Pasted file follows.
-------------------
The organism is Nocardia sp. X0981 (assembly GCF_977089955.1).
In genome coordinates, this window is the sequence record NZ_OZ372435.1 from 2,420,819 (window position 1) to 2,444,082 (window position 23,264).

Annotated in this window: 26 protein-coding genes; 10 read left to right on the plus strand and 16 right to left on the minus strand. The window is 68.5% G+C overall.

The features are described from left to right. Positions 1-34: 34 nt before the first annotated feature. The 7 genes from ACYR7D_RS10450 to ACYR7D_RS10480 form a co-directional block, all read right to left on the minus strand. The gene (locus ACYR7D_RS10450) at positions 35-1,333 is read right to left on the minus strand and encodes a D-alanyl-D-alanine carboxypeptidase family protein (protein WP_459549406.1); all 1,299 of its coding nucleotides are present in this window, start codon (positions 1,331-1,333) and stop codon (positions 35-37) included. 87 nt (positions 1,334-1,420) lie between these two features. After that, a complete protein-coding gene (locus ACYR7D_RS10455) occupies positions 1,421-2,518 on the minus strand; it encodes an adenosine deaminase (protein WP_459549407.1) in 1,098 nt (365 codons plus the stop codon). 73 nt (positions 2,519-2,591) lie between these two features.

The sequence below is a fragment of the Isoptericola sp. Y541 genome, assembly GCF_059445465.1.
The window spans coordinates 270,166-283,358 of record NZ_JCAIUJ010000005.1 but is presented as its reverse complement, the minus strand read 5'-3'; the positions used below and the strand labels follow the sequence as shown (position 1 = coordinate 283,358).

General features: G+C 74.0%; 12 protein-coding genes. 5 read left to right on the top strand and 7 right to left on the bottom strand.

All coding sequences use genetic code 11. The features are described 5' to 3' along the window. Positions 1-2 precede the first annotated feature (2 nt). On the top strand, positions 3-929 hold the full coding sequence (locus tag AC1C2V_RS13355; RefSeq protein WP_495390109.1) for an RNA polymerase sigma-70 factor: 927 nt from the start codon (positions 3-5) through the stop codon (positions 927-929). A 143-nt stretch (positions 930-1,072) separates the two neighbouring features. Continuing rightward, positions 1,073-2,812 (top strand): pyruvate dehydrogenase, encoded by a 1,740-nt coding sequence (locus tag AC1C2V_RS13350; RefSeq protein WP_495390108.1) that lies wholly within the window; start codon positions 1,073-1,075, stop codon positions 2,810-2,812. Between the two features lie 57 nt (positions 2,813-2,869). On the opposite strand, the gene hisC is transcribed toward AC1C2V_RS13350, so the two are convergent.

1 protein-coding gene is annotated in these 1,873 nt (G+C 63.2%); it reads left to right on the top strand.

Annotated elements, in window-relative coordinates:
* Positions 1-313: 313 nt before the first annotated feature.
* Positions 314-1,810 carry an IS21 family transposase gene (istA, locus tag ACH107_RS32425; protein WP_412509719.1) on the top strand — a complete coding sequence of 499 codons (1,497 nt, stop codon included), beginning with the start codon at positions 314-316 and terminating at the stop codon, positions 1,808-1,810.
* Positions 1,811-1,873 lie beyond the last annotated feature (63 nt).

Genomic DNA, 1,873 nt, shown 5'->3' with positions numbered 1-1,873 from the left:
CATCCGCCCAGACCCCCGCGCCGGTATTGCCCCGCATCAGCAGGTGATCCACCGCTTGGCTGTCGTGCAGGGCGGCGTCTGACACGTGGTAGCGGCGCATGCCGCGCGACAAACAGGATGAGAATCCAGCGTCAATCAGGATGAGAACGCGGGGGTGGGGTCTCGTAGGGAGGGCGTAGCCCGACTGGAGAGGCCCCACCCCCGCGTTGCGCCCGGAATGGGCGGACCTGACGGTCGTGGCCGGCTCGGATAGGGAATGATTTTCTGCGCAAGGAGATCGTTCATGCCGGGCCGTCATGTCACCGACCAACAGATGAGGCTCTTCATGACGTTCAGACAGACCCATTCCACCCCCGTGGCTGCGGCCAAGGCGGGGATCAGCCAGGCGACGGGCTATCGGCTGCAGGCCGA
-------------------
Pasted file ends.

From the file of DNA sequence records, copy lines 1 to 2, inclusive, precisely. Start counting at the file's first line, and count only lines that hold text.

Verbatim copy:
The organism is Nocardia sp. X0981 (assembly GCF_977089955.1).
In genome coordinates, this window is the sequence record NZ_OZ372435.1 from 2,420,819 (window position 1) to 2,444,082 (window position 23,264).